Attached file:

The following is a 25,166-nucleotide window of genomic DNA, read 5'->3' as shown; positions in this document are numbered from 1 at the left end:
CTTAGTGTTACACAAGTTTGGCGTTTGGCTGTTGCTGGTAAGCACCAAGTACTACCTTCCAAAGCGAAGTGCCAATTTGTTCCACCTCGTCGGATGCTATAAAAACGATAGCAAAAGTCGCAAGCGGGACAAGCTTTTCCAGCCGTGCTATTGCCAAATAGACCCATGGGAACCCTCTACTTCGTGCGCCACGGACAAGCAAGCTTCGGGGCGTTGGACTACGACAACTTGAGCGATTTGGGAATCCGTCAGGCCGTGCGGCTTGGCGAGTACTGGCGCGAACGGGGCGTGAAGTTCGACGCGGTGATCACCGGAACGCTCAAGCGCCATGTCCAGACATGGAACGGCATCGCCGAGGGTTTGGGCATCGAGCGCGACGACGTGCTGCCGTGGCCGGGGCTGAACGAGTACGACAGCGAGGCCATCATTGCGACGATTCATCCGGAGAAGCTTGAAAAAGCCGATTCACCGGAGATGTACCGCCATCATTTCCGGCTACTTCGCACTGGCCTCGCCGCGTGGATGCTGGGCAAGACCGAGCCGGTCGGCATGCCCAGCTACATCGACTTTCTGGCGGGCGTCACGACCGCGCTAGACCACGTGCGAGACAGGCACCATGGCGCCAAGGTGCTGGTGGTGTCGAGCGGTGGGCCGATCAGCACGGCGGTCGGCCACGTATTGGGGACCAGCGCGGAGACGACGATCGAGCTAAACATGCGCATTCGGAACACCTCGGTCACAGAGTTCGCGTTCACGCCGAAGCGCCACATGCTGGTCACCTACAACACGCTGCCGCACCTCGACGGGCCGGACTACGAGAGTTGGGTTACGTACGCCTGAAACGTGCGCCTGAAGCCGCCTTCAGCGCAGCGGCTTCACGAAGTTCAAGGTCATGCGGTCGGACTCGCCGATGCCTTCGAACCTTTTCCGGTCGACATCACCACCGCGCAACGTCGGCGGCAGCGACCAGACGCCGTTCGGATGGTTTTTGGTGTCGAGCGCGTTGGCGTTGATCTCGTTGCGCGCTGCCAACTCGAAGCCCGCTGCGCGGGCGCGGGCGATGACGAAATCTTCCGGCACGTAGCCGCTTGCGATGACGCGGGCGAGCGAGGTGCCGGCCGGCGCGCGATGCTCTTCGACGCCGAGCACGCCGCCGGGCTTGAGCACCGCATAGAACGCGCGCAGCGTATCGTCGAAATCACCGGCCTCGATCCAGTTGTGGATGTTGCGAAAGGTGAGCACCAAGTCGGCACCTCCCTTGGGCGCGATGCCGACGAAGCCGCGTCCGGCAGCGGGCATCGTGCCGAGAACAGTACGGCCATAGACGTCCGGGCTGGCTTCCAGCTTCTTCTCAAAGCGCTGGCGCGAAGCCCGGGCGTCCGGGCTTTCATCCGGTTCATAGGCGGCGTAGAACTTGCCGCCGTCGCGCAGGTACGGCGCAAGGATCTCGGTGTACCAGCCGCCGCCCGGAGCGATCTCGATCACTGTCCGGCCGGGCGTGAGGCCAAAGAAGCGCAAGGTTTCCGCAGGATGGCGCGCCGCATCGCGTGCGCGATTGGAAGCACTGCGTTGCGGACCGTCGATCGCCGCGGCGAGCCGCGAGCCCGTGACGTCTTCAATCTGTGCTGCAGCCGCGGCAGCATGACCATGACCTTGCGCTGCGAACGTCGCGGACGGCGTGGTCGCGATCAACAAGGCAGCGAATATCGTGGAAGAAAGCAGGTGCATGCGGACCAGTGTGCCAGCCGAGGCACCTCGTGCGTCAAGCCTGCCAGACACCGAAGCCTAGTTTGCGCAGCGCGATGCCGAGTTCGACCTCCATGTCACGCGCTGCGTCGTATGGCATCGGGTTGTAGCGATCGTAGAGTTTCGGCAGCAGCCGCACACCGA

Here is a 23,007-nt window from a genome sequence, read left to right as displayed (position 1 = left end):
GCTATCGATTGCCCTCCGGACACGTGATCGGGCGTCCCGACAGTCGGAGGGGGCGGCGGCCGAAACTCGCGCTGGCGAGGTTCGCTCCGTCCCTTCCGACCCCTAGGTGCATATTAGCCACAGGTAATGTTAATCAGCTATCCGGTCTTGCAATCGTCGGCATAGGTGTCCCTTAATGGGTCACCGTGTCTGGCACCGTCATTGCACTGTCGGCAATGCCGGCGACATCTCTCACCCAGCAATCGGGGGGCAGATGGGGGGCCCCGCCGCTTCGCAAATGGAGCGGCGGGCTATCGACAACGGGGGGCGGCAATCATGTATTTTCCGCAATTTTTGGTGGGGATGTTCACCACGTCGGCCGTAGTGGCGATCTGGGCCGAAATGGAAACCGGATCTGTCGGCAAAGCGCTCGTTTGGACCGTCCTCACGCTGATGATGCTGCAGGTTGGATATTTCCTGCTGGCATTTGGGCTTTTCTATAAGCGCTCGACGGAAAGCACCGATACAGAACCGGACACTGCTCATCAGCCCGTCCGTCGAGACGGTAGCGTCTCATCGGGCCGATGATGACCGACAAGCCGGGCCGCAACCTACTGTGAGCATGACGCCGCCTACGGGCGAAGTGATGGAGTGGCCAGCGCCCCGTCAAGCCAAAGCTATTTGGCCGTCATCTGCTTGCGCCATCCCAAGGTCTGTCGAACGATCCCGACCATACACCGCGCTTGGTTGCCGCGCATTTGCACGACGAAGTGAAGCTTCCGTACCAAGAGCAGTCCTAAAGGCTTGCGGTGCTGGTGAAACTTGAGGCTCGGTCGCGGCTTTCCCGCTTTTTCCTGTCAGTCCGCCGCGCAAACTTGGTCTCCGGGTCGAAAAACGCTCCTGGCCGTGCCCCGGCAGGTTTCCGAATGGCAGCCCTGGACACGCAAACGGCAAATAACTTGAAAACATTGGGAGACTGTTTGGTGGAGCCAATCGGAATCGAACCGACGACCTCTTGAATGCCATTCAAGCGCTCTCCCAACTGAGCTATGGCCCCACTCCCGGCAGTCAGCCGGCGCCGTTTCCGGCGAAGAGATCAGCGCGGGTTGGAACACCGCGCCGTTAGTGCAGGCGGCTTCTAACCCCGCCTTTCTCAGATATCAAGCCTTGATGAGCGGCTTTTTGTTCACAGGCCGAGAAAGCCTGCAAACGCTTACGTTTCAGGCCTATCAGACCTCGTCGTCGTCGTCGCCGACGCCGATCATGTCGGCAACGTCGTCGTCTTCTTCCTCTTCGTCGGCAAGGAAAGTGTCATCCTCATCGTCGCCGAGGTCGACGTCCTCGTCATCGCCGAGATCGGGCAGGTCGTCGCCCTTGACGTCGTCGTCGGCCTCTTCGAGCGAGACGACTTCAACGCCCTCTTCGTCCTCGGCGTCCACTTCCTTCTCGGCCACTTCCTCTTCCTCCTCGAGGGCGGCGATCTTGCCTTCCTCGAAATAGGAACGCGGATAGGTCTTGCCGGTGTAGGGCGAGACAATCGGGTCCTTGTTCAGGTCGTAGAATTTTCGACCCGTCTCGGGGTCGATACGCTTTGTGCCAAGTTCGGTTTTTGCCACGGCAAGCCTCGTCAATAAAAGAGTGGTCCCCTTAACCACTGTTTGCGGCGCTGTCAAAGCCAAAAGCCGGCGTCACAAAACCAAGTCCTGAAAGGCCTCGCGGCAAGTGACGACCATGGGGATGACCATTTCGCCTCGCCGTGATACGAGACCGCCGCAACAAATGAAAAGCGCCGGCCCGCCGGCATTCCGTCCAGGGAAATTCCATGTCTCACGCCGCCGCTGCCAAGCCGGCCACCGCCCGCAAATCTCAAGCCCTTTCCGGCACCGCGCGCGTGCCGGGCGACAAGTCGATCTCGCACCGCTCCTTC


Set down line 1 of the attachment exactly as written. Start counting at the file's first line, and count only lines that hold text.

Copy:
The following is a 25,166-nucleotide window of genomic DNA, read 5'->3' as shown; positions in this document are numbered from 1 at the left end: